NOTE: Education levels are defined according to the 1997 International Standard
Classification of Education (ISCED97). Ages represent the typical age at the beginning
of the school year.
Numbers in bold print indicate ages of universal enrollment (i.e., an enrollment rate of over 90 percent). Numbers highlighted represent the age at which compulsory enrollment begins through the age at which compulsory enrollment ends. No meaning should be inferred from width of subdivisions. Duration of first university degree program is generally 4 years in Germany.
SOURCE: Miller, D.C. and Warren L.K. (2011). Comparative Indicators of Education in the United States and Other G-8 Countries: 2011 (NCES 2012-007). U.S. Department of Education, National Center for Education Statistics. Washington, DC: U.S. Government Printing Office.
NOTE: There are differences within the education system of Germany because responsibilities and oversight for compulsory education take place at the state (Länder) level. However, the purpose of this document is to present a brief, general summary of education in Germany. The sources cited at the end of this section provide more specific details.
NOTE: Students may attend preprimary programs from age 1.
NOTE: In two Länder (the German equivalent of states), Grundschule covers 6 grades.
NOTE: There are different types of secondary schools, some combining Hauptschule and Realschule (for reporting purposes, this type is referred to as Schule mit mehreren Bildungsgangen). During the last few years, many Länder have decided to focus on combining Hauptschule and Realschule rather than to continue with the separate educational tracks, mainly due to the decrease in the number of pupils. The secondary school that a student in Germany attends is determined by a combination of factors, depending on the Länder: admissions tests, previous grade point average, teacher recommendations, and parents' wishes. The degree of flexibility that parents have in choosing which educational track their child enters also varies among Länder.
However, the type of school that a student attends is sometimes less important than the chosen track: at the end of lower secondary, all students who meet the requirements receive a leaving certificate. At the Hauptschule, it is generally the Hauptschulabschluss. In some Länder, students who excel may receive a Qualifizierter Hauptschulabschluss at the end of grade 9. In some Länder, students may obtain a Realschulabschluss on completing grade 10. (At the Realschule, students typically receive the Realschulabschluss—also called the Mittlerer Schulabschluss—and at the Gesamtschule, both types of diplomas are offered.) Although regulations differ between Länder, most students attending Gymnasium who advance to the upper secondary level automatically receive the Realschulabschluss.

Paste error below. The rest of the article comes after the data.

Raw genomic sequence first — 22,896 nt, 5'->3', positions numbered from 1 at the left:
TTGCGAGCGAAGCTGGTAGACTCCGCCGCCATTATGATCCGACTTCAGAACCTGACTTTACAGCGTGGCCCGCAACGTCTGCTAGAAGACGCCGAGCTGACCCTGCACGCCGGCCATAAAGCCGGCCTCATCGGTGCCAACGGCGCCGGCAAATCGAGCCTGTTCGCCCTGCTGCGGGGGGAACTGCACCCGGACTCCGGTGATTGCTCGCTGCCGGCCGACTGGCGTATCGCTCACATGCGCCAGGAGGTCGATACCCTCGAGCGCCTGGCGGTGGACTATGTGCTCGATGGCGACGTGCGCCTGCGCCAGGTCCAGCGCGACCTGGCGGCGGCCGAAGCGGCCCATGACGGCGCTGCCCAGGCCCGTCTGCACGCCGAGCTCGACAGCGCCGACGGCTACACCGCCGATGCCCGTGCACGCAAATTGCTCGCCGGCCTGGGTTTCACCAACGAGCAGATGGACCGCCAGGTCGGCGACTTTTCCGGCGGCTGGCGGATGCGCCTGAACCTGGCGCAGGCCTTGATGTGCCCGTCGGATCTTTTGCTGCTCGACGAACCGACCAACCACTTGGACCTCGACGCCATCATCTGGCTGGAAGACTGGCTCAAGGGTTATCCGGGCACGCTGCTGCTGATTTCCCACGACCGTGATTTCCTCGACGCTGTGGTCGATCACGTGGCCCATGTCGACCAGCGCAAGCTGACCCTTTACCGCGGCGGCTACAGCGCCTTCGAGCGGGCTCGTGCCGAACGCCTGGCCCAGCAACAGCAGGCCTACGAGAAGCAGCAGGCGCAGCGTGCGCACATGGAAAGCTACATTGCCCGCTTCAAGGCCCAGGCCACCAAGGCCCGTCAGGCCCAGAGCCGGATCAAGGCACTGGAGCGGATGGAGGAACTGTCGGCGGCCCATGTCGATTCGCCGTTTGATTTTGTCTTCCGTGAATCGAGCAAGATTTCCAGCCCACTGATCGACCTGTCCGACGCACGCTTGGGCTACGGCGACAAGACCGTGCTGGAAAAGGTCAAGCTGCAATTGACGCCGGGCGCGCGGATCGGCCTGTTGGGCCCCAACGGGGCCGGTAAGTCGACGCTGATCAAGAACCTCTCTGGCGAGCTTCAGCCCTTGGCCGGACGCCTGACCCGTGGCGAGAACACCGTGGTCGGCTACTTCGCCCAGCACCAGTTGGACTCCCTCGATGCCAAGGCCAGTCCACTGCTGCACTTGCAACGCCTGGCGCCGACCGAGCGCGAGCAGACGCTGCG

Some Länder also have an orientation phase during the firs 2 years of lower secondary school, which gives parents and teachers 2 more years to decide a child's educational path. In Länder with a 6-year primary school, lower secondary school is 2 years shorter.
NOTE: Gymnasium and Gesamtschule are generally combined lower and upper secondary schools, although students concentrate their studies on fewer subjects during the Gymnasiale Oberstufe. In most Länder, there is currently a gradual conversion from a 9-year to an 8-year Gymnasium course of education. Additionally, a few Länder offer the Berufsoberschule, a vocational upper secondary school for those who have completed vocational training or have 5 years of work experience.
Autorengruppe Bildungsberichterstattung. (2010). Bildung in Deutschland 2010. Ein indikatorengestützter Bericht mit einer Analyse zu Perspektiven des Bildungswesens im demografischen Wandel [Education in Germany 2010. An Indicator-Based Report Including an Analysis of Demographic Challenges for the Education System]. Bielefeld: WBV.
Avenarius, H., and Füssel, H.-P. (2010). Schulrecht. Ein Handbuch für Praxis, Rechtsprechung und Wissenschaft [School laws. A Handbook for Practice, Law and Research] (8th ed.). Kronach: Carl Link.
Eurydice. (2013). Eurydice Highlights: The Structure of the European Education Systems 2012/13. Brussels: Eurydice. Retrieved March 22, 2013, from http://eacea.ec.europa.eu/ education/eurydice/documents/facts_and_figures/educ - tion_structures_EN.pdf.
German Education Server (Deutscher Bildungs Server). (2006). Glossary for the Education System in the Federal Republic of Germany. Compiled chiefly by the Standing Conference of the State Ministers of Education and the Arts in the Federal Republic of Germany. Retrieved March 25, 2013, from http://www.eduserver.de/glossare.html?sp=1.
Marlow-Ferguson, R. (Ed.). (2002). World Education Encyclopedia: A Survey of Educational Systems Worldwide, Vol. 1 (2nd ed.). Farmington Hills, MI: Gale Group.
Organization for Economic Cooperation and Development. (1996). Education at a Glance 1996: OECD Indicators. Paris: Author.
Organization for Economic Cooperation and Development. (1999). INES Network A Newsletter, Issue 10. Paris: Author.
Robitaille, D.F. (1997). National Contexts for Mathematics and Science Education: An Encyclopedia of the Education Systems Participating in TIMSS. Vancouver, Canada: Pacific Educational Press.
Secretariat of the Standing Conference of the Ministers of Education and Cultural Affairs of the Länder in the Federal Republic of Germany. (2010). Glossary on Education. Institutions, Examinations, Qualifications, Titles and Other Specialist Terms. Bonn: KMK. Retrieved March 25, 2013, from http://www.kmk.org/fileadmin/doc/DokumentationGlossary_dt_engl.pdf.
5 The Bologna Process is a voluntary initiative undertaken by 46 nations to improve the transparency between individual nations’ higher education systems, as well as to implement tools to facilitate recognition of degrees and academic qualifications, mobility, and exchanges between institutions.